What is more important: Your vote in last election or your activity on the Internet? I'm not so sure any more but the the latter is beyond dispute growing in importance. And here's why.
Conspiracy theories aside - you know, how both Afghan and US elections are rigged or Marxist notions of how capitalism pulls the strings anyway - our democratic right to vote for representatives is becoming less and less important. Because we vote every day by what we read, write and link to because by doing so we help shape the Internet thus influence what it will look like to others. Which in turn will influence their votes.
Put on a sincere tone of voice and tell someone you have a blog. The person will either politely ignore you or laugh. Because you just labeled yourself an ego-nerd. But when the person returns home and google "vacation" perhaps he or she will end up reading "500 advices for a sustainable and ecologically sound holiday" because you and 9000 other bloggers linked to that article thereby telling Google's AI that this particular article is high quality. Or he or she
will learn who's the most miserable failure of them all.
Journalists are all oh so proud of how they are news professionals raised high above biases and prejudices. What a joke. We have always had our "left" and our "right" newspapers. Plus some religious, some more intellectual... and the garbage media. Media has occasionally tried to defend their position by touting objectivity but in this information age influences, source bias and economical dependencies are more and more visible. I'll leave one example only: SourceWatch.org's article on Fox News.
But the general public would as a collective have less bias, right? As a community news service - the blogosphere - better serve the interest of the people, right? Nice theory. And I can't help but mention something I have been hugging myself about, polishing my Internet halo: Around the time Michael Jackson died about 40 Peruvian indians were killed by police, their bodies dumped in a river while in Zimbabwe 200 mine workers were gunned down by the army even using helicopters. Which of those three storied did you notice the most? Well I blogged about the two stories I found most important:
- Indigenous Peruvians and police in deadly clashes at oil and mining protests
- Diamonds still bloody: 200 killed at Zimbabwean mine, certification collapsing
Not sure it helped much. My blog is getting little (but steady) traffic and Michael Jackson is bigger than global warming and nuclear warfare combined. But I cast my ballot in the big search engine democracy.
February 2006 I signed up for an account at the relatively new Newsvine.com. I quickly got quite excited about it (see Group thoughts and an idealist complaint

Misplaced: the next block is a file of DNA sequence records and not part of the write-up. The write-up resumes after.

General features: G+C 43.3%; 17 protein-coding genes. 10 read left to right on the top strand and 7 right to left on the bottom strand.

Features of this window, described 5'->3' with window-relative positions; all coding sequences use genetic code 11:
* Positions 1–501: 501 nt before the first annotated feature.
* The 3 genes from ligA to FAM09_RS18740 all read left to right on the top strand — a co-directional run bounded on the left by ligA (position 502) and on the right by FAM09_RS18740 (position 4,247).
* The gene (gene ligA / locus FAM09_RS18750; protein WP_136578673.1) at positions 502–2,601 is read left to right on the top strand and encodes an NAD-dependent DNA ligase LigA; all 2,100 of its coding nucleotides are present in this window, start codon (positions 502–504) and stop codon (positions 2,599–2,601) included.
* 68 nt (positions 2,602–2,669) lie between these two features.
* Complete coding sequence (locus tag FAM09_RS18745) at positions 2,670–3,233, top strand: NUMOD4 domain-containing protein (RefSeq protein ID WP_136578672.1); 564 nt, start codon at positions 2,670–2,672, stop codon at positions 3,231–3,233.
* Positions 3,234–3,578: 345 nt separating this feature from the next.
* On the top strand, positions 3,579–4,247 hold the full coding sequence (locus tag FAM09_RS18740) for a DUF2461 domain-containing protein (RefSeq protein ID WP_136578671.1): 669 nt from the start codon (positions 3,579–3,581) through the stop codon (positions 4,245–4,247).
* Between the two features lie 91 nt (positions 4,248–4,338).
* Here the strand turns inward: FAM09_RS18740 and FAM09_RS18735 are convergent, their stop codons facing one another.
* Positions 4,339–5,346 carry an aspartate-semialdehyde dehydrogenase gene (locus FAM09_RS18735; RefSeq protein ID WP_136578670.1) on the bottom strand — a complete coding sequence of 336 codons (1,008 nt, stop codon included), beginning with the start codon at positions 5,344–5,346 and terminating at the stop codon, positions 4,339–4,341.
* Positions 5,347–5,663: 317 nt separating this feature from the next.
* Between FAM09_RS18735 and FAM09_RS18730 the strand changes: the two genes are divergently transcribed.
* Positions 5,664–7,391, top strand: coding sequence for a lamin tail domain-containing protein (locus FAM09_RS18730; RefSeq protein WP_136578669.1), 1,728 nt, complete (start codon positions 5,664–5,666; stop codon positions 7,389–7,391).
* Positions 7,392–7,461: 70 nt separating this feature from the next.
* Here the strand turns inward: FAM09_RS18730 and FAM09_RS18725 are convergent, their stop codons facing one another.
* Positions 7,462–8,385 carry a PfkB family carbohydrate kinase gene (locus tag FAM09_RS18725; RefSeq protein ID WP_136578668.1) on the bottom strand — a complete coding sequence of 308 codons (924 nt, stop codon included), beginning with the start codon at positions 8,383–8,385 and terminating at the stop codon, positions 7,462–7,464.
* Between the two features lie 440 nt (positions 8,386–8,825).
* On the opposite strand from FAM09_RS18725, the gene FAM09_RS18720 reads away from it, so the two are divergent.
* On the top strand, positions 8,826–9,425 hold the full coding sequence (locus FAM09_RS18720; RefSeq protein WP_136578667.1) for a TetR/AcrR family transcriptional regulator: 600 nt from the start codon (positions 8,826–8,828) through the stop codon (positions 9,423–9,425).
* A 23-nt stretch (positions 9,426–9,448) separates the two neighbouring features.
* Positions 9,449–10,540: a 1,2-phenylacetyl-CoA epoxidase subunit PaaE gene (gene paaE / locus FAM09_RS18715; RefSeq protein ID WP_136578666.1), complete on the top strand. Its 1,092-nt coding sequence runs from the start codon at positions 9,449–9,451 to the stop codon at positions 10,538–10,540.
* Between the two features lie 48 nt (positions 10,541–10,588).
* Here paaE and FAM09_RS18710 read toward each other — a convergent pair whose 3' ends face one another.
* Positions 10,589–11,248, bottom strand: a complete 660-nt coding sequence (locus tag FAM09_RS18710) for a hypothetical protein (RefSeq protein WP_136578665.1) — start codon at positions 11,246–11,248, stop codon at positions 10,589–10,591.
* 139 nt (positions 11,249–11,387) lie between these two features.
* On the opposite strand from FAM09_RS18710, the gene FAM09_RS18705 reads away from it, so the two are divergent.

and A little evaluation on my blogging for evidence). A place like Newsvine was to me the promise of a democratic media. Wonderful combination of a blogging platform and a social news sharing network to both note the news you find interesting and "vote" for them not only in the big Google democracy but also internally by being able to push your preferred pieces towards the front page. While paying us! A big step onwards from the likes of Digg, reddit, good old Slashdot etc it seemed.
Perhaps. But Newsvine has been victim of mass spammers also. Trying to deal with it but advertisements still sneak in. Heroic users have done uncountable hours of extra duty to weed it out but the prospect of links will keep the vermin crawling towards us. It's down to an acceptable level though. Spam isn't the biggest issue.
Idiocy is. Again let me use a favourite example of mine: the climatology conspiracy theorists. People who don't "belive" in these certain scientific results that counter some of their own personal beliefs gang up in places like the group called "Global Warming Heretics" (which I will never in my life link to) then promote their garbage on serious groups like "Climate Change" and Newsvine in general. Sad because if used right groups could have been what really made Newsvine special - a spam free and semi-edited corner of the blogosphere.
Worse news: Existing media is now doing what made Newsvine special. Most now have the possibility of users adding comments to stories. And some even allow us to vote for the stories we like. Like Yahoo! Buzz - with the flick of a left hand wrist Yahoo! creates a site many times bigger than Newsvine due to their existing user base.
Newsvine: what are you going to do to stand out from sites like Buzz? There is an evolutionary race taking place in online media. Some sites dwindle into obscurity or go extinct while others spawn and diversify. Perhaps some day I'll write about the challenge to the Google democracy itself not just social media.